Hannah Herbst, 15, from Boca Raton, Florida, might just be one of North America’s top young scientists.
She won first place in the 2015 Discovery Education 3M Young Scientists Challenge along with a $25,000 prize – for creating an energy prototype probe that converts ocean currents into energy for just $12 – placing first out of nine other finalists.
Herbst’s probe is made up of low-cost recycle materials creating a hydroelectric generator with a propeller – able to power a small LED light system.
“I really want to end the energy poverty crisis and really help the other methods of renewable energy collection to generate more power and to make our world a better place for everyone,” Herbst says.
She made the probe seeking to create a stable power source to developing countries by using ocean currents. It was inspired by Herbst’s desire to help her 9-year-old pen pal living in Ethiopia who lacks a reliable energy source.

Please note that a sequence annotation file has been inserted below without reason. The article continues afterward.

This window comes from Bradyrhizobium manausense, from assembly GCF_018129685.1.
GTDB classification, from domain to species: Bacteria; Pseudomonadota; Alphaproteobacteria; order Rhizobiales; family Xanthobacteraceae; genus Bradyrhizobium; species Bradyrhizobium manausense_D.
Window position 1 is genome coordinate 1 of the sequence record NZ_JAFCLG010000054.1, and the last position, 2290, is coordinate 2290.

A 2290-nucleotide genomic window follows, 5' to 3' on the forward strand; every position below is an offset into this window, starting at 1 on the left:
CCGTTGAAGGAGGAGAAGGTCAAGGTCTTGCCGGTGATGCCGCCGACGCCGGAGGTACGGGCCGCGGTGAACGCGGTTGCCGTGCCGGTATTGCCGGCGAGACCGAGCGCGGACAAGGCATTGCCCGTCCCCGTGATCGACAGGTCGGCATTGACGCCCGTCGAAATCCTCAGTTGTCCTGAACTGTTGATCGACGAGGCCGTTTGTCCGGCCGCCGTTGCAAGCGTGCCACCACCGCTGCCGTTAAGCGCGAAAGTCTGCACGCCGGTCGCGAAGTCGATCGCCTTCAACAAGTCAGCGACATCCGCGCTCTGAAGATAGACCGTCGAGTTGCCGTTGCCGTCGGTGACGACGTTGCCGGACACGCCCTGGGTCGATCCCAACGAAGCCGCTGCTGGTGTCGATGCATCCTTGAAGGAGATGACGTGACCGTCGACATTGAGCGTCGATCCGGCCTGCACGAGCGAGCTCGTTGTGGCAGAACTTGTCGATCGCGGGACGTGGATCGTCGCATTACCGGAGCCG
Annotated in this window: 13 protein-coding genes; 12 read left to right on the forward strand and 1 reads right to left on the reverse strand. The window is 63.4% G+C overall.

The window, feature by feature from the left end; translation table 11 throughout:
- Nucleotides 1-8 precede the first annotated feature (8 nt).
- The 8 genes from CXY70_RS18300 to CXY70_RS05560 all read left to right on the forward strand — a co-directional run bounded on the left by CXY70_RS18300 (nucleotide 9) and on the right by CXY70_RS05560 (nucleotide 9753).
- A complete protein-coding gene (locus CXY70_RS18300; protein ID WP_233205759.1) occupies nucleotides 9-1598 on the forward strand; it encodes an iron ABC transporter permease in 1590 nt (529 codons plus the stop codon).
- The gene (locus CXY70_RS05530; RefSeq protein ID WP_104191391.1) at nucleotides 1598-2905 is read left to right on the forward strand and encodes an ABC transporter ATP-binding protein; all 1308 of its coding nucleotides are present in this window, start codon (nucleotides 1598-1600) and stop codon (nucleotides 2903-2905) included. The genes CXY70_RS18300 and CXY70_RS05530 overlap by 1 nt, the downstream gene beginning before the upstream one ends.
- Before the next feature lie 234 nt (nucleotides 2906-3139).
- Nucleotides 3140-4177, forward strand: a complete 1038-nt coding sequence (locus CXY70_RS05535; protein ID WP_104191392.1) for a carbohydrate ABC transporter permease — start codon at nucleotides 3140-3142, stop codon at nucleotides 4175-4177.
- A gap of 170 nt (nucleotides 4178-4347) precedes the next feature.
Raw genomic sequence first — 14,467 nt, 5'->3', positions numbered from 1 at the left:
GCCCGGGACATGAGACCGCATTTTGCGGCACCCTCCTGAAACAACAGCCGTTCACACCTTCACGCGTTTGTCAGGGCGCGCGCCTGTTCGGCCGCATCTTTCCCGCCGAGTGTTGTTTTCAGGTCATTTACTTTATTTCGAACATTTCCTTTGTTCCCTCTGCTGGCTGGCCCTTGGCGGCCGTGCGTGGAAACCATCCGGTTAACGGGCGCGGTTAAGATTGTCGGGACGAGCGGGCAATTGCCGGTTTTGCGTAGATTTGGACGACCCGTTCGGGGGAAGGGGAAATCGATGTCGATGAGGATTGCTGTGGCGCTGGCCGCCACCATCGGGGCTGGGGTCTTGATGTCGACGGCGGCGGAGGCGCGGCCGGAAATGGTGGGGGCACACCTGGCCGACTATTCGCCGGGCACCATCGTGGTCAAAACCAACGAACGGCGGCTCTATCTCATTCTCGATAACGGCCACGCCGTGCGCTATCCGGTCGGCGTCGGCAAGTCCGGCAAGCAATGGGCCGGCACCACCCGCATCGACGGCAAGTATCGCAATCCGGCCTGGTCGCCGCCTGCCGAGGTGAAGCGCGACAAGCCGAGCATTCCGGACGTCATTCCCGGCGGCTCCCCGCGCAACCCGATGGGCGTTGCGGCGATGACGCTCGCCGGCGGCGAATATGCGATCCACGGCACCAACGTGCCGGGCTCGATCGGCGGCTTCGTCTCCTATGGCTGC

Marine current power is not widely used at the moment, but it has potential for electricity generation in the future. Marine currents are more predicable that solar and wind power.
A 2006 report by the United States Department of the Interior estimated that capturing that 1/1000th of the available energy in the Gulf Stream would supply Florida with 35% of its electrical needs.